Bots can undermine democracy.
On March 30, during the first Senate intelligence committee hearing on alleged Russian meddling in the 2016 US presidential election, London-based cybersecurity expert Thomas Rid described how several groups became “unwitting agents” of Russian efforts to influence the American presidential election. One was WikiLeaks, which has been accused by the US government of helping the Russian government when it published thousands of emails related to the Clinton campaign. Journalists who “aggressively covered the political leaks while neglecting or ignoring their provenance” were another group.
And so was Twitter, Rid said, because of the “fully automated bots as well as semi-automated spam and trolling accounts [that] make up a sizeable part of Twitter’s active user base.”
In a January 6 report, the CIA, the FBI, and the National Security Agency alleged that the Russian government undertook a wide-ranging effort to influence the 2016 election in an attempt to “undermine the US-led liberal democratic order,” and that part of that effort included “paid social media users or ‘trolls.'” Twitter won’t reveal how many automated bots, semi-automated spam, and trolling accounts are part of its approximately 313 million monthly active users. But the site provides a perfect platform for deploying what are known as “active measures,” Russian methods of information warfare Rid described as designed for “easy exploitation—high impact.”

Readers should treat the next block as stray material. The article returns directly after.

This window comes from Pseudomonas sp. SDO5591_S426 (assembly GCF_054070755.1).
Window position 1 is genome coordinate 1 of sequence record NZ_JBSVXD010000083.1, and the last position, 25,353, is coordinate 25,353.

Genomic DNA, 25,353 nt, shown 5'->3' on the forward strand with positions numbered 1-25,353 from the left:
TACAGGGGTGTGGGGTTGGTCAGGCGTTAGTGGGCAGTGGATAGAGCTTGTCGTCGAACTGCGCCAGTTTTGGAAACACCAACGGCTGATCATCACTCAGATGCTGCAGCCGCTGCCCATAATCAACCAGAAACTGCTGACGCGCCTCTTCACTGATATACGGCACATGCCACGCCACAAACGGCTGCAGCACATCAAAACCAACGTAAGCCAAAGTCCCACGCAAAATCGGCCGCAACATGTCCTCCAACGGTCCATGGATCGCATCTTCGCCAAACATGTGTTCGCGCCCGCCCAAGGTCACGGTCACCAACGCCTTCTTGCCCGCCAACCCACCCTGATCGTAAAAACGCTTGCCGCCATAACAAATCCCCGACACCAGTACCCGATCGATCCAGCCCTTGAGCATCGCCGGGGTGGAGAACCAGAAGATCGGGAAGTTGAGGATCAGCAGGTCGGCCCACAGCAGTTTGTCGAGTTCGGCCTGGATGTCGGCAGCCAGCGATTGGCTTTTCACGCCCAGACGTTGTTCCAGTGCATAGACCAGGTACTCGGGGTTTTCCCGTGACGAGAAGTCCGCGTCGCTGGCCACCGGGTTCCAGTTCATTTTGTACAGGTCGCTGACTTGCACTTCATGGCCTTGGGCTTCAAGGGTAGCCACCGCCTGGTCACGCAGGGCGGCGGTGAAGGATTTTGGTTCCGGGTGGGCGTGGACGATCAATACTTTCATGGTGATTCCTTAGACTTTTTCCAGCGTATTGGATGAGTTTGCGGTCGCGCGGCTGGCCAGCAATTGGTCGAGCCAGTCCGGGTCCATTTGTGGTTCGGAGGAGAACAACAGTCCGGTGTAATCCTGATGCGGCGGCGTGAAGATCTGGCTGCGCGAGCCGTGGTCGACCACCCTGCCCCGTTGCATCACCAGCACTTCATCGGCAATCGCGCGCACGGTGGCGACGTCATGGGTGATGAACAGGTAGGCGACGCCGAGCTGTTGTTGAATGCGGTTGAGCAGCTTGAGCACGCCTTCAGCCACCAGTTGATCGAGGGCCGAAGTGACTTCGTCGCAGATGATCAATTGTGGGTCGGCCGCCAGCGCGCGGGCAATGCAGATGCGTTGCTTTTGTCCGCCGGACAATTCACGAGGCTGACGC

But what can Twitter do about them?
Anybody with technical know-how can deploy or hire Twitter bots, an army of automated or semi-automated Twitter accounts that push a particular message at a much faster pace than any individual user could. One South American hacker told Bloomberg in March 2016 how he used Twitter bots in an attempt to influence an election in Mexico. Earlier this month, BuzzFeed published an interview with a Utah-based software developer who created his own army of Trump-supporting bots during this last election. News organizations have also used bots to automatically push out certain news items or, in one case, highlight every time the New York Times uses an anonymous source.